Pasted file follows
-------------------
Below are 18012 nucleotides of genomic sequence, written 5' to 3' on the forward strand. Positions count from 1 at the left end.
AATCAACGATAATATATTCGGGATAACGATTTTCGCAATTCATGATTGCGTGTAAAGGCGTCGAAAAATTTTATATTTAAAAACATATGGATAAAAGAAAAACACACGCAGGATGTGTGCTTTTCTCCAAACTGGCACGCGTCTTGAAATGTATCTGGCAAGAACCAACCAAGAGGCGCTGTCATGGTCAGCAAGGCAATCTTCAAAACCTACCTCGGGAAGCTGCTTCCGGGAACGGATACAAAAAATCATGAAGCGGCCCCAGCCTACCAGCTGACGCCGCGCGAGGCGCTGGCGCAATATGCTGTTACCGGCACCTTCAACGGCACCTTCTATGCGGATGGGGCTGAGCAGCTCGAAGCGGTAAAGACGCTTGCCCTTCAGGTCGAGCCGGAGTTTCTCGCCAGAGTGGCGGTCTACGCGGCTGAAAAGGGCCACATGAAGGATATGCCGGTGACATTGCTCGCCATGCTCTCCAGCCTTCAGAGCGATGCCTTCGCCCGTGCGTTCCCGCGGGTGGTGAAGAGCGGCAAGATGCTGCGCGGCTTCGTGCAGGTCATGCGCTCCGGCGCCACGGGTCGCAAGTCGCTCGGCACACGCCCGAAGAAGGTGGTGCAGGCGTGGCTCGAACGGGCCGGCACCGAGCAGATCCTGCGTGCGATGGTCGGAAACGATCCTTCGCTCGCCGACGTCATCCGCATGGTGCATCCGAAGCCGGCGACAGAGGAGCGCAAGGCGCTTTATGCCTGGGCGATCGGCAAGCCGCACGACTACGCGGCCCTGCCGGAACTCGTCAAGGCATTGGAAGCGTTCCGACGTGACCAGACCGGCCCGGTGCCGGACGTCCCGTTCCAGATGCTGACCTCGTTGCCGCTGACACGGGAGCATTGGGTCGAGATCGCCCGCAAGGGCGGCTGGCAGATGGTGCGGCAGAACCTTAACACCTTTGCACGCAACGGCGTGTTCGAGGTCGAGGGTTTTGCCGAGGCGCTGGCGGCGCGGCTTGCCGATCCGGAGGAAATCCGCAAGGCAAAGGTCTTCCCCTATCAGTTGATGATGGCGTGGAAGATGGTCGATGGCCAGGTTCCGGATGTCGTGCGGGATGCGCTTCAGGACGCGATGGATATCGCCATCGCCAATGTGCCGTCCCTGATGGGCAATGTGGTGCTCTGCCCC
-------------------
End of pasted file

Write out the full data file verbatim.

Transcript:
Below are 18012 nucleotides of genomic sequence, written 5' to 3' on the forward strand. Positions count from 1 at the left end.
AATCAACGATAATATATTCGGGATAACGATTTTCGCAATTCATGATTGCGTGTAAAGGCGTCGAAAAATTTTATATTTAAAAACATATGGATAAAAGAAAAACACACGCAGGATGTGTGCTTTTCTCCAAACTGGCACGCGTCTTGAAATGTATCTGGCAAGAACCAACCAAGAGGCGCTGTCATGGTCAGCAAGGCAATCTTCAAAACCTACCTCGGGAAGCTGCTTCCGGGAACGGATACAAAAAATCATGAAGCGGCCCCAGCCTACCAGCTGACGCCGCGCGAGGCGCTGGCGCAATATGCTGTTACCGGCACCTTCAACGGCACCTTCTATGCGGATGGGGCTGAGCAGCTCGAAGCGGTAAAGACGCTTGCCCTTCAGGTCGAGCCGGAGTTTCTCGCCAGAGTGGCGGTCTACGCGGCTGAAAAGGGCCACATGAAGGATATGCCGGTGACATTGCTCGCCATGCTCTCCAGCCTTCAGAGCGATGCCTTCGCCCGTGCGTTCCCGCGGGTGGTGAAGAGCGGCAAGATGCTGCGCGGCTTCGTGCAGGTCATGCGCTCCGGCGCCACGGGTCGCAAGTCGCTCGGCACACGCCCGAAGAAGGTGGTGCAGGCGTGGCTCGAACGGGCCGGCACCGAGCAGATCCTGCGTGCGATGGTCGGAAACGATCCTTCGCTCGCCGACGTCATCCGCATGGTGCATCCGAAGCCGGCGACAGAGGAGCGCAAGGCGCTTTATGCCTGGGCGATCGGCAAGCCGCACGACTACGCGGCCCTGCCGGAACTCGTCAAGGCATTGGAAGCGTTCCGACGTGACCAGACCGGCCCGGTGCCGGACGTCCCGTTCCAGATGCTGACCTCGTTGCCGCTGACACGGGAGCATTGGGTCGAGATCGCCCGCAAGGGCGGCTGGCAGATGGTGCGGCAGAACCTTAACACCTTTGCACGCAACGGCGTGTTCGAGGTCGAGGGTTTTGCCGAGGCGCTGGCGGCGCGGCTTGCCGATCCGGAGGAAATCCGCAAGGCAAAGGTCTTCCCCTATCAGTTGATGATGGCGTGGAAGATGGTCGATGGCCAGGTTCCGGATGTCGTGCGGGATGCGCTTCAGGACGCGATGGATATCGCCATCGCCAATGTGCCGTCCCTGATGGGCAATGTGGTGCTCTGCCCC